Tuberville speaks to high school coaches
Justin Schuver, Hartselle Enquirer
HUNTSVILLE – Auburn coach Tommy Tuberville spoke to a group of over 100 Alabama high school coaches at the annual convention of the Alabama High School Athletic Directors and Coaches Association (AHSADCA) on July 14 at the North Hall of the Von Braun Center in Huntsville.
Among those in attendance at the talk were Hartselle coach Bob Godsey, Sparkman coach Roger Haynes and Decatur coach Jere Adcock. Tuberville's speech lasted about an hour and he touched on several subjects of importance to his audience.
The SEC coach explained that the best way to win football games is to get to know the players on your team, especially at the high school level.
"Offense and defense aren't going to win for you," Tuberville said. "Training yourself and learning how to deal with young men is the most important skill you can have."
He spoke of how high school coaches have to be a jack-of-all-trades, doing everything from driving the team bus to cooking the pre-game meal to painting the football fields. He added that a football coach can be the biggest influence in the life of an adolescent boy and it is important to keep the needs of teenagers in perspective.
Tuberville also spoke a little about his life story, including his days at the University of Miami (Fla.) under both Jimmy Johnson and Dennis Erickson.
"I never saw Jimmy (Johnson) watch a minute of tape," Tuberville said. "He knew people and knew how to motivate people. Dennis Erickson was different – he was more of an X's and O's type coach.
"They were both great coaches, they just had very different styles."
Tuberville lauded conventions like the one in Huntsville because of how they allow coaches to meet together and share ideas about coaching.
"These types of conventions are the things that make our profession stronger," Tuberville said. "If it wasn't for college coaching associations, we wouldn't have spring practice or the number of scholarships we do now.
"You should try to grow as a football coach, and not just be a 'fly on the wall' and think that you can do it all on your own."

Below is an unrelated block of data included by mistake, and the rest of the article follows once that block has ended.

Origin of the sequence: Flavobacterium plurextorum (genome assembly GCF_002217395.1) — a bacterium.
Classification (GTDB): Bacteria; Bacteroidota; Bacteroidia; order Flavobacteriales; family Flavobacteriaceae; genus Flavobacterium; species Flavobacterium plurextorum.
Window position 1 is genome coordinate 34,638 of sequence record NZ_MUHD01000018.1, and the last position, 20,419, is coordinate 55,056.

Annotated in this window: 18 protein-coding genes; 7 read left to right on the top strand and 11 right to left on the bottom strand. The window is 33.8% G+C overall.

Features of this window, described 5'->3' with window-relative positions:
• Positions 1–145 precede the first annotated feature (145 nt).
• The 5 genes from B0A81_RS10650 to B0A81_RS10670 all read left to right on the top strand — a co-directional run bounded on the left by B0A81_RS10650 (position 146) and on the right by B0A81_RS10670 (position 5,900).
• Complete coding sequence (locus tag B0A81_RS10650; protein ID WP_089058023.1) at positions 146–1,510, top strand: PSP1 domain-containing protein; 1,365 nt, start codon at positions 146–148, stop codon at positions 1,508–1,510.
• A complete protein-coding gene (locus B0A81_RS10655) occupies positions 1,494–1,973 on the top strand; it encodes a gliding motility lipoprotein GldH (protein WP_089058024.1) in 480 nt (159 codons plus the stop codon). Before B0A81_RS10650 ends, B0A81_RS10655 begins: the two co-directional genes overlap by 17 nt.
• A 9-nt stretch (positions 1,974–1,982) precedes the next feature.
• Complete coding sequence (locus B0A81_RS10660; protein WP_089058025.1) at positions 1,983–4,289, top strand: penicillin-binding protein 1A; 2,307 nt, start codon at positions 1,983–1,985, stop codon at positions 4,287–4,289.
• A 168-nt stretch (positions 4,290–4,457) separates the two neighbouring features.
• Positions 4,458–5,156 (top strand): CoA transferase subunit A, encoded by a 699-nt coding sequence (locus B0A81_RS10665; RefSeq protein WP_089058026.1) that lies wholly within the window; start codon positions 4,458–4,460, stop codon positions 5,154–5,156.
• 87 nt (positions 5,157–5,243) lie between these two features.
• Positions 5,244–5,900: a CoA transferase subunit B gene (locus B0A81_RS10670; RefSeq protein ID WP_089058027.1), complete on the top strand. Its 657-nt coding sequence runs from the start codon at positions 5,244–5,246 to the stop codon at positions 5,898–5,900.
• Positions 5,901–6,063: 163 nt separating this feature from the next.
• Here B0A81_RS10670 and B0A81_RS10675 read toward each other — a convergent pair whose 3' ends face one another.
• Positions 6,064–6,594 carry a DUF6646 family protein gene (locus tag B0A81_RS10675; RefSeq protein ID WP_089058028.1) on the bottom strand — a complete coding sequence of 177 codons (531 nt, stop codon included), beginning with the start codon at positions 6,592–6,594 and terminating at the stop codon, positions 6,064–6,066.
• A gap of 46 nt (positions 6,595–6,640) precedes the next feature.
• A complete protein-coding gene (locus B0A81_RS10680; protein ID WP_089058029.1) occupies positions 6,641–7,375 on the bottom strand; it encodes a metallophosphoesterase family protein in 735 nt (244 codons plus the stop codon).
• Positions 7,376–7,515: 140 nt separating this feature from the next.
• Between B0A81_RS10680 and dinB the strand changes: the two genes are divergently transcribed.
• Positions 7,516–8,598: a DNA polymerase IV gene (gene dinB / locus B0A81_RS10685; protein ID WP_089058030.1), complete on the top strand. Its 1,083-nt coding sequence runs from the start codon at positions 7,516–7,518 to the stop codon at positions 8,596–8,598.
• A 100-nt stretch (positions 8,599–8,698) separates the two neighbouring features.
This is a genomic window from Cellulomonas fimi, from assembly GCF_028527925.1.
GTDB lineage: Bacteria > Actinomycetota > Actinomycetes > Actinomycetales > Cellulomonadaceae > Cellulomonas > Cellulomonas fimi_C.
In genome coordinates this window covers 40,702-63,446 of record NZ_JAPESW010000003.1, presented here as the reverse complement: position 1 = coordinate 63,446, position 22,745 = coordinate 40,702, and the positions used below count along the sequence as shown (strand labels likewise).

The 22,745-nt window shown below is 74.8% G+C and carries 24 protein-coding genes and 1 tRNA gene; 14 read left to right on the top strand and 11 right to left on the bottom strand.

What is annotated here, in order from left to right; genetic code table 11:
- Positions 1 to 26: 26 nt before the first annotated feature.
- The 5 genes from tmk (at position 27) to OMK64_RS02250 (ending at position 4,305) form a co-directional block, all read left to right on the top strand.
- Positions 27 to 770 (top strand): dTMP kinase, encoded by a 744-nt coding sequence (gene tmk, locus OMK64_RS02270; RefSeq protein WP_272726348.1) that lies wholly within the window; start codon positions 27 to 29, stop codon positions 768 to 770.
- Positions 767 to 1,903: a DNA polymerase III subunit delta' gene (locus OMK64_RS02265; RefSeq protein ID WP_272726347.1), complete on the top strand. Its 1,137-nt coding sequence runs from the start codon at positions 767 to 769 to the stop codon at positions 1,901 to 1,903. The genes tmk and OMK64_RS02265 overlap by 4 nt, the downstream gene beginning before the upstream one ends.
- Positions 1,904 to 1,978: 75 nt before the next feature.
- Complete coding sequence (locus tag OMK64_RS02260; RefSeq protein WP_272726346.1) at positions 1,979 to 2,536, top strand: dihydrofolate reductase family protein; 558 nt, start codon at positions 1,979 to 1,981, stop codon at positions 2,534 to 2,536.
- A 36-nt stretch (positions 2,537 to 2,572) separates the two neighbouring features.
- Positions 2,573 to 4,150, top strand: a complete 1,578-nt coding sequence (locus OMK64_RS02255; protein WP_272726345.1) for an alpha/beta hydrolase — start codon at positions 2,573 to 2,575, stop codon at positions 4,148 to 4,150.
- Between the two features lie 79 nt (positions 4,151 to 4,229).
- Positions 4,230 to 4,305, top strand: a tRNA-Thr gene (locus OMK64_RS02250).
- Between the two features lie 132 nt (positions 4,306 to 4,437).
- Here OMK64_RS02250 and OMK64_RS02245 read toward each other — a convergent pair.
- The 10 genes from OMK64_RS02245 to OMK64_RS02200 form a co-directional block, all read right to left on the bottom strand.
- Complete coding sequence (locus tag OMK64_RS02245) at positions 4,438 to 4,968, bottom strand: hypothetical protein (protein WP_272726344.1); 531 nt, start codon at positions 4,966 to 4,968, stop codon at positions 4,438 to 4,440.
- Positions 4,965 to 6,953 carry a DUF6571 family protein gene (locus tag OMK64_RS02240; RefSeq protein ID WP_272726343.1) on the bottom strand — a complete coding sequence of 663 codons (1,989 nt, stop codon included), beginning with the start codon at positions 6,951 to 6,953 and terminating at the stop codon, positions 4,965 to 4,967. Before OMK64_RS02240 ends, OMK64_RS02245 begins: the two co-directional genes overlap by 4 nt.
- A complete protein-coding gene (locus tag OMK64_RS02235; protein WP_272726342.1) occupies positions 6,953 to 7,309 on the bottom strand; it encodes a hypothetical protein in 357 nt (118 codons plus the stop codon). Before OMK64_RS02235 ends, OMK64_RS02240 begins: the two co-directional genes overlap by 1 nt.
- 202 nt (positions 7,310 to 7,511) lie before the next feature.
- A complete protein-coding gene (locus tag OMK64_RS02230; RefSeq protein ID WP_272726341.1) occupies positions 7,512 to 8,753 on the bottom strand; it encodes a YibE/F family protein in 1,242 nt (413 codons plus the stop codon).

Several members of Tuberville's Auburn staff were also in attendance at the event, giving the Auburn coach a chance to talk about the importance of a good coaching staff.
"If you're going to be successful you have to have a staff that works well together," he said. "I think that's what makes coaching so special – the camaraderie that you can build on a good staff."
At the end of his talk, Tuberville discussed a little of his own personal coaching philosophy – a philosophy that helped Auburn to an undefeated season and BCS Bowl victory in the 2004-05 season.
"You win football games by running the ball offensively," said Tuberville, who saw both of his team's senior running backs drafted in the NFL top five this season. "It also makes your team tougher.
"The stats aren't worth it if it's not helping your team. Defensively we're going to try to get as much speed on the field."
Tuberville also stressed the importance of the offseason in keeping a team conditioned and in shape for the rigors of the long regular season.
"Offseason is what makes yourself a good team," he said.
"You can go out there on Friday and try to outcoach someone but if you don't have good offseason it's going to catch up with you.
"Football is a mentally-tough game. You have to prepare your team before they even put their pads on."
Tuberville finished his speech by introducing Chette Williams, the Tigers' team chaplain.
Williams spoke for a short time about the Fellowship of Christian Athletes and the importance of having a full-time "spiritual coordinator" for Auburn in 2004-05. Tuberville said that Williams' contributions were "the biggest reason that we went 13-0 last year."